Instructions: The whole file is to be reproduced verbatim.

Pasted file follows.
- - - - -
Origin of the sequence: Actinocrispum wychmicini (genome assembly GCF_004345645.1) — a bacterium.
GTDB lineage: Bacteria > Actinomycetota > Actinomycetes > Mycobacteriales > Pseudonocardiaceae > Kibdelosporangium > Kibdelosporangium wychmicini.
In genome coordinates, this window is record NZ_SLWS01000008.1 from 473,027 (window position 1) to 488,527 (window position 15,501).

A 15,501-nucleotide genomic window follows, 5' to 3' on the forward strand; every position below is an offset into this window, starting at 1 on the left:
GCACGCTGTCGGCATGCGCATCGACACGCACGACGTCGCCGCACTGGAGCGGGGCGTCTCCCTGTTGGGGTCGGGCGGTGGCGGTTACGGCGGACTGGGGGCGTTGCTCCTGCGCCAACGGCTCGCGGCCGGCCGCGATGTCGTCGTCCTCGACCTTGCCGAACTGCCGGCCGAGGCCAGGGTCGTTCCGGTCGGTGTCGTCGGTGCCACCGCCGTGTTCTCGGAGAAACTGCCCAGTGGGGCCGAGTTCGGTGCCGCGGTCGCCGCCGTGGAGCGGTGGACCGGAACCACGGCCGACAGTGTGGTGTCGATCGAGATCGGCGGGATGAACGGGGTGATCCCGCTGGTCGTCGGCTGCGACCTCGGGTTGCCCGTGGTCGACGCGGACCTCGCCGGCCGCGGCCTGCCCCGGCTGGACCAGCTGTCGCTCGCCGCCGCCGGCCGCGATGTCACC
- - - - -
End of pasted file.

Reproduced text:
Origin of the sequence: Actinocrispum wychmicini (genome assembly GCF_004345645.1) — a bacterium.
GTDB lineage: Bacteria > Actinomycetota > Actinomycetes > Mycobacteriales > Pseudonocardiaceae > Kibdelosporangium > Kibdelosporangium wychmicini.
In genome coordinates, this window is record NZ_SLWS01000008.1 from 473,027 (window position 1) to 488,527 (window position 15,501).

A 15,501-nucleotide genomic window follows, 5' to 3' on the forward strand; every position below is an offset into this window, starting at 1 on the left:
GCACGCTGTCGGCATGCGCATCGACACGCACGACGTCGCCGCACTGGAGCGGGGCGTCTCCCTGTTGGGGTCGGGCGGTGGCGGTTACGGCGGACTGGGGGCGTTGCTCCTGCGCCAACGGCTCGCGGCCGGCCGCGATGTCGTCGTCCTCGACCTTGCCGAACTGCCGGCCGAGGCCAGGGTCGTTCCGGTCGGTGTCGTCGGTGCCACCGCCGTGTTCTCGGAGAAACTGCCCAGTGGGGCCGAGTTCGGTGCCGCGGTCGCCGCCGTGGAGCGGTGGACCGGAACCACGGCCGACAGTGTGGTGTCGATCGAGATCGGCGGGATGAACGGGGTGATCCCGCTGGTCGTCGGCTGCGACCTCGGGTTGCCCGTGGTCGACGCGGACCTCGCCGGCCGCGGCCTGCCCCGGCTGGACCAGCTGTCGCTCGCCGCCGCCGGCCGCGATGTCACC